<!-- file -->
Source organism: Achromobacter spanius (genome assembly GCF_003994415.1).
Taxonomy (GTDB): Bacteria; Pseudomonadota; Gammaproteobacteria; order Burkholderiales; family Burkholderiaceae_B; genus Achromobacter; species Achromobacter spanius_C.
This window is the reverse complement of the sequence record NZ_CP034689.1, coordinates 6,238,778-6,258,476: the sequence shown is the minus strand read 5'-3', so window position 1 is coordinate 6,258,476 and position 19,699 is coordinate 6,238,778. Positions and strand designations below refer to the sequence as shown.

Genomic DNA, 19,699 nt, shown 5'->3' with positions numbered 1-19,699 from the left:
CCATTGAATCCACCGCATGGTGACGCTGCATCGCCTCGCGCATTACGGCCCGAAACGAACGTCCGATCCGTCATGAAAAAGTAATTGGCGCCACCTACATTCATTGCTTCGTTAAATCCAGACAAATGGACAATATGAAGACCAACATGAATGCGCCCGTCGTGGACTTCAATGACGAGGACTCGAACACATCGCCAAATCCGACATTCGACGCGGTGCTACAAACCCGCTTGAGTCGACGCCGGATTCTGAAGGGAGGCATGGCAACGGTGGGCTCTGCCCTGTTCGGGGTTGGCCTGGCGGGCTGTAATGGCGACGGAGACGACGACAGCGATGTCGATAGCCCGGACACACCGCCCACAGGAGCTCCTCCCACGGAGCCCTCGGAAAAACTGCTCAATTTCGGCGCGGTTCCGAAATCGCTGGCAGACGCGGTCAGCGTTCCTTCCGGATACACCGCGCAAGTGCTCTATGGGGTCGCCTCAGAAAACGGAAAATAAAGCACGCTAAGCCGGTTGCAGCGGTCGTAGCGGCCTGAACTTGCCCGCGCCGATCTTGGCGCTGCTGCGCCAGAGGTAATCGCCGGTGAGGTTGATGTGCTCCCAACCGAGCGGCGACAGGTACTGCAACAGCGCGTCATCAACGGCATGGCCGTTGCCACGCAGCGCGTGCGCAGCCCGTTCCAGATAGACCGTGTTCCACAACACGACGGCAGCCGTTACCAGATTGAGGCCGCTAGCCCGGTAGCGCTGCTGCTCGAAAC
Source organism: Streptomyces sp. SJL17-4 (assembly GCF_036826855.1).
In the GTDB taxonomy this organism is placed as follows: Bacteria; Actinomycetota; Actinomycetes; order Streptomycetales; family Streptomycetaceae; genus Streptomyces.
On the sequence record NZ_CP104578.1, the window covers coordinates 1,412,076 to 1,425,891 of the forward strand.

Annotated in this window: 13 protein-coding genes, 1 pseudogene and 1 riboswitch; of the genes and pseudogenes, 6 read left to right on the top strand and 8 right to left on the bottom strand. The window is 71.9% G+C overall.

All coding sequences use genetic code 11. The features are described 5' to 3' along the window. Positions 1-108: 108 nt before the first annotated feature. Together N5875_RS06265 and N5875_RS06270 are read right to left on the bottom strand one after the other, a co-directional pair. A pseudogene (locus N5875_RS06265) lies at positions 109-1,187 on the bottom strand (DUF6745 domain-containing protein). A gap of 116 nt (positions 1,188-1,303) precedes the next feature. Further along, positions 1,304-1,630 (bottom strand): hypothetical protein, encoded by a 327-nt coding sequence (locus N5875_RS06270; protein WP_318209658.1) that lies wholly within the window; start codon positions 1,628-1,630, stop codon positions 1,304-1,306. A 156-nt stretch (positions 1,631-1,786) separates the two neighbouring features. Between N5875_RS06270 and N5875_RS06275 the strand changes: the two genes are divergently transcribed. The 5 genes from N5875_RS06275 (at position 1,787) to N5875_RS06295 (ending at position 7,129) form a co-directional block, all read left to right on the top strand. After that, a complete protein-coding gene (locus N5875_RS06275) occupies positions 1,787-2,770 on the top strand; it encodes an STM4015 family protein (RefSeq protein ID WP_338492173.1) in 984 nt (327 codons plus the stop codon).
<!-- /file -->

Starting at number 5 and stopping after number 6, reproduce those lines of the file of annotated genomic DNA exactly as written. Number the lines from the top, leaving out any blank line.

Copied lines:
CCATTGAATCCACCGCATGGTGACGCTGCATCGCCTCGCGCATTACGGCCCGAAACGAACGTCCGATCCGTCATGAAAAAGTAATTGGCGCCACCTACATTCATTGCTTCGTTAAATCCAGACAAATGGACAATATGAAGACCAACATGAATGCGCCCGTCGTGGACTTCAATGACGAGGACTCGAACACATCGCCAAATCCGACATTCGACGCGGTGCTACAAACCCGCTTGAGTCGACGCCGGATTCTGAAGGGAGGCATGGCAACGGTGGGCTCTGCCCTGTTCGGGGTTGGCCTGGCGGGCTGTAATGGCGACGGAGACGACGACAGCGATGTCGATAGCCCGGACACACCGCCCACAGGAGCTCCTCCCACGGAGCCCTCGGAAAAACTGCTCAATTTCGGCGCGGTTCCGAAATCGCTGGCAGACGCGGTCAGCGTTCCTTCCGGATACACCGCGCAAGTGCTCTATGGGGTCGCCTCAGAAAACGGAAAATAAAGCACGCTAAGCCGGTTGCAGCGGTCGTAGCGGCCTGAACTTGCCCGCGCCGATCTTGGCGCTGCTGCGCCAGAGGTAATCGCCGGTGAGGTTGATGTGCTCCCAACCGAGCGGCGACAGGTACTGCAACAGCGCGTCATCAACGGCATGGCCGTTGCCACGCAGCGCGTGCGCAGCCCGTTCCAGATAGACCGTGTTCCACAACACGACGGCAGCCGTTACCAGATTGAGGCCGCTAGCCCGGTAGCGCTGCTGCTCGAAAC
Source organism: Streptomyces sp. SJL17-4 (assembly GCF_036826855.1).